Soldiers With Brain Trauma Denied Purple Hearts
Posted by andersonhsstudent on October 20, 2012
Should Purple Hearts be given to soldiers that suffer traumatic brain injuries alongside of soldiers receiving them for undergoing a physical injury? The guidelines from the U.S. Department of Defense states that the criteria for the Purple Heart award is that the injury must have been caused by enemy action or in action against the enemy and has to be of a degree requiring treatment by a medical officer. But many times, it is difficult to know if a concussion or mild brain injury needs to be addressed immediately when not resulting in loss of consciousness. Therefore, many soldiers are not aware of the long term damage of the injuries they suffer and do not consult a medic and instead continue selflessly fighting for our country. Also, according to National Public Radio (NPR), even soldiers meeting qualifications to be eligible for the medal are often times denied to receive it. While some think the guidelines for receiving a Purple Heart need to be revised to consider those who experience brain injuries, others think these awards need to be specifically for those severely wounded or killed in combat.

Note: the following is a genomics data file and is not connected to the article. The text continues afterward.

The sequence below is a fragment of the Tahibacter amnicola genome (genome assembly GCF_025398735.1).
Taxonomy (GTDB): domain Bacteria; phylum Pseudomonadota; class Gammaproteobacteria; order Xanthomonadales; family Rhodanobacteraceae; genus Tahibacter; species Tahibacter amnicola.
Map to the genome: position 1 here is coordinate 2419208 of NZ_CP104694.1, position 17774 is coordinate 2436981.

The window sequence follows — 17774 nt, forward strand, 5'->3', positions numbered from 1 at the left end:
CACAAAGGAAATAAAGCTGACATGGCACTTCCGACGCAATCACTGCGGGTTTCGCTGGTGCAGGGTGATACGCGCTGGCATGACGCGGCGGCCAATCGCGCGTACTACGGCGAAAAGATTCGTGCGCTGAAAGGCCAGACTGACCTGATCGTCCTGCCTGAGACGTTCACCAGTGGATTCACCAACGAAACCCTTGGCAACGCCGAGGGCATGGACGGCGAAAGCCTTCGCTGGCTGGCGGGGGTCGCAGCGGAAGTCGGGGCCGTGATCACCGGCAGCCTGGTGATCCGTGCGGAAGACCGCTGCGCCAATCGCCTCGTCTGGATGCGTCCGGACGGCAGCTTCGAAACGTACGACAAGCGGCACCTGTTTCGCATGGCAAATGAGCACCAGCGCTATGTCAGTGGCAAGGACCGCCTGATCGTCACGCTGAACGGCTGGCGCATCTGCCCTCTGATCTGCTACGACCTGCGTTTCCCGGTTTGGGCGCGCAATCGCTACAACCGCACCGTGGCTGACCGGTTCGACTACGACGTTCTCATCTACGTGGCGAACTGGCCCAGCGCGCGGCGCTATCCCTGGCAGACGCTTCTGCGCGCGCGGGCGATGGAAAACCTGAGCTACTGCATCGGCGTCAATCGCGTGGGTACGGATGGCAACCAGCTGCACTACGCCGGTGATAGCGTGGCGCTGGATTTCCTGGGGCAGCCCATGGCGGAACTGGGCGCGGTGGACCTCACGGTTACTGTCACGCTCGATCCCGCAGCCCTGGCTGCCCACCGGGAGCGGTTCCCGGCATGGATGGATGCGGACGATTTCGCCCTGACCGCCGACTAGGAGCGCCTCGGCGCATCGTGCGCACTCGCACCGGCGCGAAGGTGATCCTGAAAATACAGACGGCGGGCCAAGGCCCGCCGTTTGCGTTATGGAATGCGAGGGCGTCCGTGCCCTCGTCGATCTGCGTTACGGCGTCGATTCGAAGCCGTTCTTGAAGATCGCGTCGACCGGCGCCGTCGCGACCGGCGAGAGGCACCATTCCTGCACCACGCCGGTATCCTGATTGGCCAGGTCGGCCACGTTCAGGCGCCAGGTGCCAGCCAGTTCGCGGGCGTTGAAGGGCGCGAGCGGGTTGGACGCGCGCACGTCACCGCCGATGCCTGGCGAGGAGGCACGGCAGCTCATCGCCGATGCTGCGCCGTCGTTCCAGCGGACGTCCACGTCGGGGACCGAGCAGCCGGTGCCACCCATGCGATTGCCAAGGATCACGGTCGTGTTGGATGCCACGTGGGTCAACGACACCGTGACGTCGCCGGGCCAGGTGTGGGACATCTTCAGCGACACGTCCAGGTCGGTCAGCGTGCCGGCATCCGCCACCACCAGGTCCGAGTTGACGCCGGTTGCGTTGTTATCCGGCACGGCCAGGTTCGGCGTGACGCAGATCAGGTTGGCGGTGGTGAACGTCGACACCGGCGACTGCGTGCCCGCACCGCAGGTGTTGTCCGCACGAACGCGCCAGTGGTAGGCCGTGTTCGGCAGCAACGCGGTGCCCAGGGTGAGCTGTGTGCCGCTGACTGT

The denial of Purple Hearts to soldiers is not an entirely new issue, as soldiers have been struggling to receive their rightful recognition for many years. I am definitely biased towards allowing all types of injuries while at war to receive Purple Hearts because I have a personal connection to someone who has suffered an injury and am aware of how much their Purple Heart medal means to them and therefore wish that every injured veteran could receive one. Below is a video clip of Congress member Chellie Pingree speaking up for soldiers who have been denied their rightful Purple Heart:
In 2010, some Army commanders refused to award the Purple Heart to many troops who got concussions in combat because they didn’t consider these “real” injuries. As a result of our story, the Army did its own investigation and put out new guidelines on Purple Hearts. Last week, the Army told NPR that under the new rules, they’ve finally awarded the medal to almost 1,000 soldiers, including Michelle Dyarman, whom we profiled in our original 2010 reports.